The Intern’ works hard but can’t save a lifeless production

Anne Hathaway in ‘The Intern’
Jeffrey M. Anderson

Two stars

The Intern Anne Hathaway, Robert De Niro, Rene Russo. Directed by Nancy Meyers. Rated PG-13. Opens Friday.

For a movie that’s supposedly about life experience, The Intern shows very little. Writer-director Nancy Meyers seems to love her characters, 70-year-old “senior intern” Ben Whittaker (Robert De Niro), and the “difficult” yet adorable owner/boss he works for at a startup Internet fashion company, Jules Ostin (Anne Hathaway). Meyers puts them through very human situations and struggles, and sometimes manages to ask questions about current feminist values. Throughout, both De Niro and Hathaway give everything they can—she breaks hearts, and he’s as likable as possible given that his character is more or less perfect. (“You always say the right thing,” another character tells him.)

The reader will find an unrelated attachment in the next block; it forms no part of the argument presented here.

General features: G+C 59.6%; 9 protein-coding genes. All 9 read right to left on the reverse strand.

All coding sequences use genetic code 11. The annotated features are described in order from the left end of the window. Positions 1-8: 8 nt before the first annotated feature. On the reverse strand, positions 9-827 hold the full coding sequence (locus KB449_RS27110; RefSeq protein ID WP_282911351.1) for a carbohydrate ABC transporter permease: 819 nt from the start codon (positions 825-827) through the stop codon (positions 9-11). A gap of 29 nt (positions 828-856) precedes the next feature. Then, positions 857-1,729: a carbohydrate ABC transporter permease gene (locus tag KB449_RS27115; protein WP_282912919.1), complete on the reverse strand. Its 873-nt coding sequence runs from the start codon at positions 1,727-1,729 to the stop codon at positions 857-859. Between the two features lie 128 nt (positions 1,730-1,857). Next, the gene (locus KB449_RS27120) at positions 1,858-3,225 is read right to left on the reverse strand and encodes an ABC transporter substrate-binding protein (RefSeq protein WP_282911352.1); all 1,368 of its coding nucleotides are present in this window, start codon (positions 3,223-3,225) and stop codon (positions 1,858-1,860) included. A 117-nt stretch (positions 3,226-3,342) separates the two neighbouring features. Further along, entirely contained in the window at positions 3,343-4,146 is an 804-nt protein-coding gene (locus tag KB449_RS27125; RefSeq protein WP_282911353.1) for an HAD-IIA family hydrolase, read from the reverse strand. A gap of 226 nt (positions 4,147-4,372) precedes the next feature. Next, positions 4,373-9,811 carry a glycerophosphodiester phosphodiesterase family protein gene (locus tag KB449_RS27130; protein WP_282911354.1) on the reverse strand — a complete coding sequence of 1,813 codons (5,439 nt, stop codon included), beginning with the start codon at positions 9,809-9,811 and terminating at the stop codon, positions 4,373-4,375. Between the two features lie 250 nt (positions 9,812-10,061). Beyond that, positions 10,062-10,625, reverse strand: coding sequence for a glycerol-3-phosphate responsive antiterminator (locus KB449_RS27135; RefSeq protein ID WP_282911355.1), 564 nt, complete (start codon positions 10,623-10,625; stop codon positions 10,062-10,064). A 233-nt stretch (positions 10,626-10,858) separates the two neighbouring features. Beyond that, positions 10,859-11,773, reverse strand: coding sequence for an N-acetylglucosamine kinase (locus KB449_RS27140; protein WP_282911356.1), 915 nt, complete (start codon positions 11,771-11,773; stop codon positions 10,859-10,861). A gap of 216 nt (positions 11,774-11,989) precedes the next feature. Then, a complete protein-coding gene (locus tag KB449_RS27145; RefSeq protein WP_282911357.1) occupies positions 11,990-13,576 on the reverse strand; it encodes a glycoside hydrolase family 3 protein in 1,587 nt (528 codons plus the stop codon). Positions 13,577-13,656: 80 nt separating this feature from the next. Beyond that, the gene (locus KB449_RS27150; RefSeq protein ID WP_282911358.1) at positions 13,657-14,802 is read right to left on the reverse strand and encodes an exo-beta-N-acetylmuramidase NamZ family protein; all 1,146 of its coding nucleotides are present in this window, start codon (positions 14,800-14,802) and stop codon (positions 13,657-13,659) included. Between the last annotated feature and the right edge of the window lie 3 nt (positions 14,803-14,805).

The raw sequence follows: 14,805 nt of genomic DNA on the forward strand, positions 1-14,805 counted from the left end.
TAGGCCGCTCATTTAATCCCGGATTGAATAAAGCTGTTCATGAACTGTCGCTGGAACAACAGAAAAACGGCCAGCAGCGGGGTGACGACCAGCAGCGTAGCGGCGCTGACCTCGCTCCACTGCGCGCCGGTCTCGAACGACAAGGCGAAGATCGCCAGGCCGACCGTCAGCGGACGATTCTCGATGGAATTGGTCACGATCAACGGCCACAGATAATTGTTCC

But as a movie, The Intern is only barely watchable. After decades in the movie biz—her debut was as the screenwriter of Private Benjamin in 1980—Meyers has a directorial style consisting of bleached, polished images, scrubbed of life. There’s no dramatic tension in her flat, film-school frames, and nearly every scene is drizzled with a twittery, tinkly musical score, thereby dousing any potential comedy in this would-be comedy-drama. Outside of the two stars, the rest of the cast, no matter how talented, are reduced to stock players with a single personality trait each. At least the hard-working De Niro and Hathaway nearly keep this company afloat.

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